City Wins in Ground Zero Case

By Jarrett Murphy | January 12, 2006

A federal judge on Thursday dismissed a lawsuit charging that the city's Office of Emergency Management helped cause the collapse of Seven World Trade Center on 9-11 by storing diesel fuel for its emergency generators in the 47-story building.

The Port Authority and developer Larry Silverstein are still on the hook in the suit, which was filed by insurers for Con Edison, which had a substation under WTC7 that was severely damaged.

The city Law Department hailed the ruling, which it says is the last property damage claim against the city related to 9-11. A statement from the department says the move by District Judge Alvin K. Hellerstein "allows New York City to better plan for events like September 11th without being subject to liability based on hindsight."

WTC7 was the last building to fall on 9-11. No one was killed there. Compared to the twin towers it was a relative nobody among New York skyscrapers, but it has enjoyed posthumous notoriety because of the mystery of why exactly it fell. Thanks to the neat and sudden collapse of the building, WTC7 is central to alternative theories about what happened on 9-11—and particularly to the notion that the buildings in lower Manhattan were brought down by planned demolitions.

Mainstream inquiries also find puzzlement on WTC 7. The national investigation of Ground Zero building collapses has yet to issue its final report on building seven. An earlier study by the Federal Emergency Management Agency punted on trying to explain the collapse definitively. Not struck by planes, WTC7 appears to have collapsed solely because of fire—apparently a first for a steel-framed skyscraper. The diesel fuel was the most likely culprit, even though FEMA said this "best hypothesis has only a low probability of occurrence." The city's OEM command center used a 6,000-gallon diesel tank; this was one of several in the building. Hellestein's ruling doesn't delve into whether the diesel fuel caused the collapse, or if it was a particularly bright idea to have it there, but finds that the city is immune under a state law, the New York Defense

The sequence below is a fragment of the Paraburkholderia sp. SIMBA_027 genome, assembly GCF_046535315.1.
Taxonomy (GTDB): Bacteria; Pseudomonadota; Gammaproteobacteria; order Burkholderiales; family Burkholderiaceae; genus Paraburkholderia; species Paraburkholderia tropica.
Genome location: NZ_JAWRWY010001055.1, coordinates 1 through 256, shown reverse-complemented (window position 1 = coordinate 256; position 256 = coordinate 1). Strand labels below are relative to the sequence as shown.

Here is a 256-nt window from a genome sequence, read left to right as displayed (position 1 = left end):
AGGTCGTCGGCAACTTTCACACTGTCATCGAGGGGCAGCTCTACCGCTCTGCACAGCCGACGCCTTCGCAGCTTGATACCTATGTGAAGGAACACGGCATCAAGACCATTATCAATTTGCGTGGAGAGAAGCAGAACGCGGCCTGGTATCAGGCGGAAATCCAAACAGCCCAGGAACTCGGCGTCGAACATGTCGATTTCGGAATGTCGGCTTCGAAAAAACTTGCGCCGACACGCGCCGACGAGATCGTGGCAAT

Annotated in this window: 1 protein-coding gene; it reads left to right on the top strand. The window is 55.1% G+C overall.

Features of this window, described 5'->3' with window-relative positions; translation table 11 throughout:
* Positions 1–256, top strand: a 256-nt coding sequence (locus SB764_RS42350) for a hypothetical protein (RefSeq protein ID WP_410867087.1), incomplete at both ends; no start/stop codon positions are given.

Emergency Act:
Although there may be some dispute in the record as to the details of how the OEM and generator system were designed and built in their particulars, the undisputed facts are clear: the Mayor decided that the City needed an OEM and command center to facilitate civil defense functions, and City officials, pursuant to that decision, engaged in a series of good faith negotiations and contracts with property holders, architects, engineers and outside consultants to design an effective and self-sufficient command center. Further, there is no allegation that the City acted in bad faith in carrying out its activities related to civil defense.

The Port Authority argued it should be cut out of the suit, partly on the grounds that the decision by FDNY to stop fighting the fire in WTC7 was the reason it collapsed, not the diesel tanks. But while he removed the Port from part of the suit, Hellerstein refused to grant the request in full, saying that putting blame on FDNY or anyone else "is a determination that can emerge only after a full factual record has been developed." Citigroup, whose subsidiary Salomon Brothers had an office and a diesel tank at WTC7, is also still on the hook.

Silverstein is rebuilding WTC7. He just signed his second tenant. So far, a mere 100,000 of the 1.7 million square feet in the new building is spoken for.

The Con Ed insurance suit is far from the only case concerning WTC7 on the docket. Federal courts are still trolling through a bunch of cases concerning Silverstein, his insurance company, the airlines, and others who blame or are blamed for the myriad pains inflicted when Mohammed Atta and company struck their targets.